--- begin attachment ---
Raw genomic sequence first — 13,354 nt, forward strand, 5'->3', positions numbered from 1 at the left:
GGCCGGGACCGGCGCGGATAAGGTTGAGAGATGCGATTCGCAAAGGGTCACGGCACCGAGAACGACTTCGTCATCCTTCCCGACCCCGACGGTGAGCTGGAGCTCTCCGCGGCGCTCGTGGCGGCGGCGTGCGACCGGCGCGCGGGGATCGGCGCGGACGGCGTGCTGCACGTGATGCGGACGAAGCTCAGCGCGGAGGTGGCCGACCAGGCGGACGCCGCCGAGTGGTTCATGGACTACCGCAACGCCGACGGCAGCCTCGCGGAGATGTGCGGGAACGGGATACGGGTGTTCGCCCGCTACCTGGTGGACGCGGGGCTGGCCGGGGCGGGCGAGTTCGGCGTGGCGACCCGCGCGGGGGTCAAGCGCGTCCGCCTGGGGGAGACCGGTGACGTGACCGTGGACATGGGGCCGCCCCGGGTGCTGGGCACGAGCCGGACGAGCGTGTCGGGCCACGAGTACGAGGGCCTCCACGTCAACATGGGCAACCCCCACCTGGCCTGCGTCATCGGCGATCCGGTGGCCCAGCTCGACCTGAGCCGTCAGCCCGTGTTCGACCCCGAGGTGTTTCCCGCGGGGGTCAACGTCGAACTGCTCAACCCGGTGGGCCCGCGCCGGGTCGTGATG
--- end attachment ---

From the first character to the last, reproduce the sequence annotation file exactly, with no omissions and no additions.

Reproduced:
Raw genomic sequence first — 13,354 nt, forward strand, 5'->3', positions numbered from 1 at the left:
GGCCGGGACCGGCGCGGATAAGGTTGAGAGATGCGATTCGCAAAGGGTCACGGCACCGAGAACGACTTCGTCATCCTTCCCGACCCCGACGGTGAGCTGGAGCTCTCCGCGGCGCTCGTGGCGGCGGCGTGCGACCGGCGCGCGGGGATCGGCGCGGACGGCGTGCTGCACGTGATGCGGACGAAGCTCAGCGCGGAGGTGGCCGACCAGGCGGACGCCGCCGAGTGGTTCATGGACTACCGCAACGCCGACGGCAGCCTCGCGGAGATGTGCGGGAACGGGATACGGGTGTTCGCCCGCTACCTGGTGGACGCGGGGCTGGCCGGGGCGGGCGAGTTCGGCGTGGCGACCCGCGCGGGGGTCAAGCGCGTCCGCCTGGGGGAGACCGGTGACGTGACCGTGGACATGGGGCCGCCCCGGGTGCTGGGCACGAGCCGGACGAGCGTGTCGGGCCACGAGTACGAGGGCCTCCACGTCAACATGGGCAACCCCCACCTGGCCTGCGTCATCGGCGATCCGGTGGCCCAGCTCGACCTGAGCCGTCAGCCCGTGTTCGACCCCGAGGTGTTTCCCGCGGGGGTCAACGTCGAACTGCTCAACCCGGTGGGCCCGCGCCGGGTCGTGATG